It will still take us.

With all that we have learned as humans, there is one thing we still know very little about, and that’s death. We know it is a universal experience. It is not limited to humans. All the other animals on Earth that are born experience death. Plants experiences death. The stars in the sky are born and will die. Death is universal, and as far as we know, a core part of time itself.

For death to be such an omnipresent part of the Universe, it’s paradoxical that we are so afraid of it. We don’t talk much about it, as if that might conjure it up. Maybe it does, I don’t know. But I do know we don’t like to talk about it very much.

A human can die in many ways. Some ways are generally acceptable to us, like old age. While we don’t love accidents, we understand that we will never avoid accidents entirely and we accept their occurrences and the idea that one may happen to us.

We don’t love death from diseases. We name and even personify diseases to direct our fear and anger at them.

We are confused by suicide, but because it is increasing in prevalence, we are developing a stronger ability to discuss it, understand it, and find compassion in our interpretation of it.

There is one type of death that seems to drive the most fear and anger from us. We detest when one of us intentionally causes another one of us to die. This act feels like an incredible violation of all that is natural and brings our mortality to the forefront of our consciousness, triggering feelings of being unsafe and insecure.

If death by another is the ultimate form of cruel treatment from one human to another, a spectrum of lesser crimes descends from it that push those same panic buttons of safety and security. Transgressions like theft, retribution, abuse of power, assault, vandalism, and verbal abuse come to mind. These are just some of the attacks humans perpetrate against our own.

Naturally, we have an ongoing inner dialogue about how to avoid these attacks… because who wants to be attacked?

If I never leave my house, I limit the paths for an attack against me to the doors and windows of my home. If I never stand up for those taken advantage of, I will likely avoid the bully’s violent response. If I never speak out against the unjust leaders in my organization, I will not face their retribution.

These are all rational thoughts as we try to balance our wish to survive with our need to live with ourselves in peace. The problem is, something inside of us doesn’t love when we operate from a place of fear. When danger is present and confirmed, fear is a helpful guide for our actions. When danger is imagined, we start to limit ourselves based on scenarios we can’t control, predict, or confirm.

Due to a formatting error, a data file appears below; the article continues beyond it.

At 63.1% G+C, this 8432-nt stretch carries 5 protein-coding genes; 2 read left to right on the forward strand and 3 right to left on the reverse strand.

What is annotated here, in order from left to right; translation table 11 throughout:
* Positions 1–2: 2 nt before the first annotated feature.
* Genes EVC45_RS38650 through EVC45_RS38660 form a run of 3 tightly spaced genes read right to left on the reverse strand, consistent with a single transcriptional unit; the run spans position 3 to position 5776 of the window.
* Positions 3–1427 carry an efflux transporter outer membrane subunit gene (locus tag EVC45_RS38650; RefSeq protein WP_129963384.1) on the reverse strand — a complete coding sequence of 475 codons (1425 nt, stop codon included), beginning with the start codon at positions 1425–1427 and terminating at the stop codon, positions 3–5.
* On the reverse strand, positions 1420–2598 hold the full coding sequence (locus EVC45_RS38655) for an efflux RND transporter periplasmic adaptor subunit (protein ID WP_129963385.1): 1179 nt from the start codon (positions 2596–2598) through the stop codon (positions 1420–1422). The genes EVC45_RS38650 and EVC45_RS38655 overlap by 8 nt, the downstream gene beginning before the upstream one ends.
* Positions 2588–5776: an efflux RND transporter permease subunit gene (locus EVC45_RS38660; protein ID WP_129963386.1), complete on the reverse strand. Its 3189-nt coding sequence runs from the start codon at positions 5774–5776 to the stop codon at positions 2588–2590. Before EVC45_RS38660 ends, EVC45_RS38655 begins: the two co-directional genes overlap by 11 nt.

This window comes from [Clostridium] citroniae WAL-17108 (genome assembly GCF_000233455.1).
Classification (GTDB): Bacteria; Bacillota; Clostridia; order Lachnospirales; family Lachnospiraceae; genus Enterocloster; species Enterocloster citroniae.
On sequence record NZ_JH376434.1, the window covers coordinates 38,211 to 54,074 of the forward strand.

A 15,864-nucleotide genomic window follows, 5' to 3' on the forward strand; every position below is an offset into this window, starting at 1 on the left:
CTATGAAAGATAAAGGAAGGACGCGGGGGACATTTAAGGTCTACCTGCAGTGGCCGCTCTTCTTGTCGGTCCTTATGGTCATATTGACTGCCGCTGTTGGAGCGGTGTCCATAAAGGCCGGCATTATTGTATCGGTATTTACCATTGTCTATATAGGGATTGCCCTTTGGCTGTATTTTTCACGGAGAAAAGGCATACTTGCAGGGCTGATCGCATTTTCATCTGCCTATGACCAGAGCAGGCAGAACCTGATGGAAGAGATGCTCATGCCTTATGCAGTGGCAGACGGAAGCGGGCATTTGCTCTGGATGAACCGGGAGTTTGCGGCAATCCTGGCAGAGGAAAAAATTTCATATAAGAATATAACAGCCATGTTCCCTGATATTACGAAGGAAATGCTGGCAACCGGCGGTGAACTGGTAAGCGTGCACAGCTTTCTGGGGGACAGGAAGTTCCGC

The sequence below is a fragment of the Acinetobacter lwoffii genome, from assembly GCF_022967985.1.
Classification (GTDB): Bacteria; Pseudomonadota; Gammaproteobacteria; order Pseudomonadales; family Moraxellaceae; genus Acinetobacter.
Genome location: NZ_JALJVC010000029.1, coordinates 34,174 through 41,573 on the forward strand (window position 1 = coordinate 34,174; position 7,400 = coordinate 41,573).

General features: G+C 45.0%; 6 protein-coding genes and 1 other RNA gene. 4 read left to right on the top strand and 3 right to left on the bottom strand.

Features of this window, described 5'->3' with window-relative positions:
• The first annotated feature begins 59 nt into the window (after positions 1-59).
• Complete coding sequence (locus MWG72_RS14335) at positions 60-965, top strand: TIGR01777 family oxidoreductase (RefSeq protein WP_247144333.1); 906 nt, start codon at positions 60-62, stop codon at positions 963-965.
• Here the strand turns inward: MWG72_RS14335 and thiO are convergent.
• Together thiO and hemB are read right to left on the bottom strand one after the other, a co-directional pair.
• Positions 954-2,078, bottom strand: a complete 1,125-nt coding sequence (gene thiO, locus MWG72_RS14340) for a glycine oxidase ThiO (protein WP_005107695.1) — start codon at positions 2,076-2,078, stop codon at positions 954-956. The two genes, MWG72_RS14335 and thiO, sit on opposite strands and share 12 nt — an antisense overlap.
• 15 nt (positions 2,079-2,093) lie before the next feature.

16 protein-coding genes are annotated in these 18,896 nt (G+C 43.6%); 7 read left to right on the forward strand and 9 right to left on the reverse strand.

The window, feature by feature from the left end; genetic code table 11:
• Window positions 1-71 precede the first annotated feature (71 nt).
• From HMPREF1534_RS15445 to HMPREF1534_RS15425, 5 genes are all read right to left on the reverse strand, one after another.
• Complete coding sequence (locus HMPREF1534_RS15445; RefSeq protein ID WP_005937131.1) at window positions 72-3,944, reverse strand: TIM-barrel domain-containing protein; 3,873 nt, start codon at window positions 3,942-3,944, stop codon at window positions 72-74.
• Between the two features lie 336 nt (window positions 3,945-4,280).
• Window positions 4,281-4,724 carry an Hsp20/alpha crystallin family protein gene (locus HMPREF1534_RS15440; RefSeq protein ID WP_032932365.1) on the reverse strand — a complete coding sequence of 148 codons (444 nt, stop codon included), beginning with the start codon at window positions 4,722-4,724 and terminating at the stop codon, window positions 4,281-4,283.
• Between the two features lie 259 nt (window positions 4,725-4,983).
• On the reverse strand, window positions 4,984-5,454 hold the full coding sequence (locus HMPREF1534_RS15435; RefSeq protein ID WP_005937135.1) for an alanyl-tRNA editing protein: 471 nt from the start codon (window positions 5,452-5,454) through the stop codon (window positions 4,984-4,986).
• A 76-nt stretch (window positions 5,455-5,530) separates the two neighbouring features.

Living to avoid imaginary danger can create inner turmoil that could be worse than whatever the person we fear was going to do to us. Whether we know it or not, we all have a purpose, and we best find peace when we live from that purpose in spite of the potential dangers that might arise.

The game of Chess offers an analogy for us as we think about how we balance the need for safety and security, and the drive to take risks, grow, and make a difference. Here are three truths about Chess that I believe are also true about life:

  1. Death is inevitable. Play to avoid, and it will still take you.
  2. Your actions can accelerate death, so be thoughtful and skillful in your efforts.
  3. You can’t be sure of the outcome. But if you play with thoughtfulness, all the skill you can muster, respect for your opponent, and a sincere desire to win, you will enjoy the game and have few regrets.

The third truth represents the best I believe any of us can do.

Whether you want to play or not, if you’re alive, my friend you’re in the game. The illogical harm of humans by other humans has been happening for as long as we have recorded history, and it still mystifies us. It doesn’t make sense and likely never will. But it is part of the game.

This frustrating reoccurrence is an unavoidable constant in our lives.

To make the most of life, play thoughtfully, skillfully and with ambition regardless of this predictable yet unpleasant constant. We must do our best to befriend the unknown, and play boldly with the greatest fear reserved for leaving the game with our best moves unplayed.

There is no life worth living without risking an encounter with the dark unknown. Every day that it doesn’t take us is another day that playing with purpose makes the world a better place. And if it should happen, our example of how we lived will inspire others to continue living lives worth living.

Be comforted, hug someone, live on purpose.

And have a grateful day.

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